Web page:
Thursday, October 24, 2013

No Country for Timid Men

A screenplay is no place to be timid, tentative, or reserved.

I've read eight spec scripts in the past few days, by unknown writers. Most of the scripts were garbage, two were salvageable (in theory, at least). One of the salvageables was a romantic comedy. The problem with the comedy was that it was good, but not great. I liked it but didn't love it.

Why didn't I love it? First, the scene descriptions were novelistic instead of telegraphic. That's easy to fix. Secondly, the dialog in each scene began "too early," with throwaway lines (the characters greeting each other); too much setup. Again, not hard to fix.

Not so easy to fix is the fact that the humor just wasn't over-the-top. The author fell in love with her characters and thought everything they did was inherently adorable and/or hilarious.

I suggested some touch-ups here and there, but frankly it's the author's job to make it great. All I could do is point out some really obvious areas of potential that were glossed over.

The hero of one script, an adorable nerd (think Forty-Year-Old Virgin), has managed to convince a beautiful woman to accompany him to Hawaii. One scene has him sulking in the bar, alone. The bartender, a burly Hawaiian, finds the hero sulking, sipping at a drink, listening to a ukulele player. He asks our hero something like: "You look like you could use a friend. Want to talk about it?" The hero says "Nah, I'm just going to listen." The bartender: "Talk to me, bro. I have a B.A. in psychology." Mr. Sad Sack says no.

Well, if this is a comedy, I don't like sad bar scenes. My rewrite of this encounter has the bartender saying: "Talk to me, bro. I have a Ph.D. in psychology." Our hero perks up. "What are you doing working here?" Bartender: "Dude. This is where the crazy people are."

Not a knee-slapper, but enough to keep the interest going. It has the ring of truth. People with doctorates sometimes do end up tending bar, in this great economy of ours. And yeah, bars are where the crazies often hang out. In the next scene, when the author has the hero wanting to comfort a young lady nearby who's crying in her beer, the bartender (in the original version of the script) warns our hero off: "Don't do it, man. She a crazy one." The line had zero impact before I gave the man a Ph.D.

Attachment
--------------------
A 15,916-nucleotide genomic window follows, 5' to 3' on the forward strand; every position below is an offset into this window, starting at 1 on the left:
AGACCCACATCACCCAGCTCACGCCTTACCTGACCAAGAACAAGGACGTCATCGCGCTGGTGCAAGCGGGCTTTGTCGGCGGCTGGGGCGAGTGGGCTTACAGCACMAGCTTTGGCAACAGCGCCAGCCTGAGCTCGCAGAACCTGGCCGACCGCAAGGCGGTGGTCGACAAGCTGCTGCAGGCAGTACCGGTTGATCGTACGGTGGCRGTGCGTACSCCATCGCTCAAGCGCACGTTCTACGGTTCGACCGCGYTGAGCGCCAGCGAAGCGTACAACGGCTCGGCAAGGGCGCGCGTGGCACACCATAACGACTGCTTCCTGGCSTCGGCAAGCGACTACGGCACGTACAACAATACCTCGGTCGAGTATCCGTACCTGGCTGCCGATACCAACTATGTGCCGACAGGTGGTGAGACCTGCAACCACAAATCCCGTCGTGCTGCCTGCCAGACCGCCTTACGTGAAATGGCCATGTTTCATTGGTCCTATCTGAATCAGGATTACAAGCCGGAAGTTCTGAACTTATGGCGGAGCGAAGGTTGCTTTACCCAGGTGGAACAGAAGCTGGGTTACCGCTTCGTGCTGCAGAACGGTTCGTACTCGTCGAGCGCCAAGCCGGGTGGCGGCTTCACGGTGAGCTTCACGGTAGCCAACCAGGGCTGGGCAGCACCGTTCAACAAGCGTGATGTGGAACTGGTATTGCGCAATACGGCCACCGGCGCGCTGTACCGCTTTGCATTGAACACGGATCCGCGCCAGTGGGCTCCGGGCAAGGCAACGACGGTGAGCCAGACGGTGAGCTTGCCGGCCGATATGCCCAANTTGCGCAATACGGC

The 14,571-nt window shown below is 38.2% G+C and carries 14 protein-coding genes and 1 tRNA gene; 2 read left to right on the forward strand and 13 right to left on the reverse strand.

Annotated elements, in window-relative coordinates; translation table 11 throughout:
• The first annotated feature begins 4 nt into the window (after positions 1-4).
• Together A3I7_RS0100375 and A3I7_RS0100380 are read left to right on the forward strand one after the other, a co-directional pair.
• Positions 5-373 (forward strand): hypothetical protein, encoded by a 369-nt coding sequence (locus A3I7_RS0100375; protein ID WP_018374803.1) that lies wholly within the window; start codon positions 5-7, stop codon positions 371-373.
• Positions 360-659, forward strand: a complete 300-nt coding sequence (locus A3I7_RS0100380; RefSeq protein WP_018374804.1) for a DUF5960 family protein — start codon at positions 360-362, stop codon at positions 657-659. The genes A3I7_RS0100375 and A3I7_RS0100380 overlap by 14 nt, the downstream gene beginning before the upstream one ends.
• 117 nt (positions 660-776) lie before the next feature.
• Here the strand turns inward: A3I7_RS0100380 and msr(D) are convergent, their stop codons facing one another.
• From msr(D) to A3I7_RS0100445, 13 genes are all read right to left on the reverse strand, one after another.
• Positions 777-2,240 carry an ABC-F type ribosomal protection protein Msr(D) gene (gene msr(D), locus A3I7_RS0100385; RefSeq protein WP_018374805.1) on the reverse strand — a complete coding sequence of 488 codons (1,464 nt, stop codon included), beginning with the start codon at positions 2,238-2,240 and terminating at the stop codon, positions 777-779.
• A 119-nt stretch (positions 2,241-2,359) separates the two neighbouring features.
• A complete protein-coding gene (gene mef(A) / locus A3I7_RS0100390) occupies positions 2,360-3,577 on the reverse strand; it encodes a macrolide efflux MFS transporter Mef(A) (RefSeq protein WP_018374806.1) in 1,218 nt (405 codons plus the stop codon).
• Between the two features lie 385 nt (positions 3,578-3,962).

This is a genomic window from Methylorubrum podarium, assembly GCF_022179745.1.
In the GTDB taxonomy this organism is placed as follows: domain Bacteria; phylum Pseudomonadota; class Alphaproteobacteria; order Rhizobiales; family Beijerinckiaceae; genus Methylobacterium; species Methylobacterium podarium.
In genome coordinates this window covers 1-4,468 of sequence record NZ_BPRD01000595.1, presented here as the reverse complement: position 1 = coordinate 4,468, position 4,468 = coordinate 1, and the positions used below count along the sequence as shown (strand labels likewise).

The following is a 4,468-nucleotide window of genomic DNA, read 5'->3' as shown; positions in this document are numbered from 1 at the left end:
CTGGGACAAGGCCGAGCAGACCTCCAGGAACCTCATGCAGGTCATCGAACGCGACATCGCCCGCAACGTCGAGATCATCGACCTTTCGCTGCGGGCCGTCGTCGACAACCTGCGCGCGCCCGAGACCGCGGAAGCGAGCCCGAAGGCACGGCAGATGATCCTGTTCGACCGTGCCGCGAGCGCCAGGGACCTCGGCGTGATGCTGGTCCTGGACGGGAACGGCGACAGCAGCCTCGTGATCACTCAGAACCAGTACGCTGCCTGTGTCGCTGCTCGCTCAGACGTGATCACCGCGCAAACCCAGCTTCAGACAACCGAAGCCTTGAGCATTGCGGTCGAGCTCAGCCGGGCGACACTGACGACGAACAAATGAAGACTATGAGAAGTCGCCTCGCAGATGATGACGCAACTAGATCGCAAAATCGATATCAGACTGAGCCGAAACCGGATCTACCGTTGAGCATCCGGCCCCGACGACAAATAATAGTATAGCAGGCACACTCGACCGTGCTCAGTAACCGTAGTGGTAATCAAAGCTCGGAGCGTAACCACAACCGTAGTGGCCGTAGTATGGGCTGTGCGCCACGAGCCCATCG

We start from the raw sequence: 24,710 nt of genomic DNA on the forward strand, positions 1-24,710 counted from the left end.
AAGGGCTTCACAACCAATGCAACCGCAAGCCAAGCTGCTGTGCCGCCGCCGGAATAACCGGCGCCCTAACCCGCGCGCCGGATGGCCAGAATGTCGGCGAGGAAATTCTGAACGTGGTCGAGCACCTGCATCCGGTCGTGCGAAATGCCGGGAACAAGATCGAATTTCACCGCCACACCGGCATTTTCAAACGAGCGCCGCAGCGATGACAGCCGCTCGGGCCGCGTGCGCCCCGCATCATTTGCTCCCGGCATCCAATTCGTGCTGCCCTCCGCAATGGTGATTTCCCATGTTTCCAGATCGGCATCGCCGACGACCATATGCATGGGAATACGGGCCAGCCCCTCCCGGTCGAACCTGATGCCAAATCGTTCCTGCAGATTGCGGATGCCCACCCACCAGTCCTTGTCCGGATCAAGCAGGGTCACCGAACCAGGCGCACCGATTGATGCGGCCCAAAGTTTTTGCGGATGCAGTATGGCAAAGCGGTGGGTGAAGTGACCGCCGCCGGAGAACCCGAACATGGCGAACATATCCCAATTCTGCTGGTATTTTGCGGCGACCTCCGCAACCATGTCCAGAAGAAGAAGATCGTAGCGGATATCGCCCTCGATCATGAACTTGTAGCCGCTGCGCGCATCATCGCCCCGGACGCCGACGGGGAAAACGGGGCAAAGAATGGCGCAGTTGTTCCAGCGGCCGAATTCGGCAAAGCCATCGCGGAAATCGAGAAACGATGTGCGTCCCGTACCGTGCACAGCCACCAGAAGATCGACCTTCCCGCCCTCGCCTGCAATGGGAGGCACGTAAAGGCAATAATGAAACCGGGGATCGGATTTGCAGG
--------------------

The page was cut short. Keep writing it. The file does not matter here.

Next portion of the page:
At one point, the hero admits to his traveling companion (the beauty-girl) that he was engaged once. He explains that it didn't work out. Boring scene. Not at all in keeping with the character's virginity (or apparent virginity, up to that point). I suggested changing it to him saying: "Actually, I was engaged once. To the Little Mermaid." His partner says: "A cartoon character?" He says: "But it was doomed. She had this, you know, fishy smell."

Again, not exactly a knee-slapper, but the point is, this is a comedy with far too many boring backstory scenes. Why not try to make the boring parts a little more interesting? It's not an option, it's a requirement.

Turns out the heroine was also engaged (and still is) to a Fabio-like muscle dude with a cleft chin. I suggested a line or two of our hero warning her that if she marries Fabio, she's going to wake up looking at a butt-chin about 17,000 times in her life. "And if you smell inside there? There's chin smegma. No, it's true. Chinegma. Chin cheese." Etc.

This comedy's premise is that the main character (the 40-year-old nerd/virgin) has a brain tumor, and he's trying to scratch off items on his decidedly eccentric "bucket list." What the author didn't do is take advantage of the obvious liberty this guy has to do whatever he wants and say whatever he wants to whomever he wants. If he's dying, he's free to go nuts. Right? Instead, he does the most tepid, boring stuff.

It takes courage to write comedy. I told the author, the first thing you have to do is go through the whole script and exaggerate everything you possibly can. When the tattoo artist tells our guy to bring a stick to bite on, that's not good enough. The tattoo artist should tell him to bring a broom handle to bite on, or a baseball bat, or whatever. Think big, think outlandish, magnify things, make them colorful (bigger than life, as we say). We're at the movies. Let's see something fun.

Another comedy script I read suffered from the same problem of too-tameness. Everything was tame when it should have been out-of-control, outlandish. The hero, at one point, robs a bank. His stick-up line: "I know this is going to be a drag for some of you, but this is a stickup."


In my mind, I had the guy leaping onto a counter or table, firing a gun in the air, and saying (in Roddy Piper fashion) "Listen up assholes! I'm here to floss my teeth, and kick ass. And I'm all, out, of dental floss!"

Women scream. A man tries to make a phone call.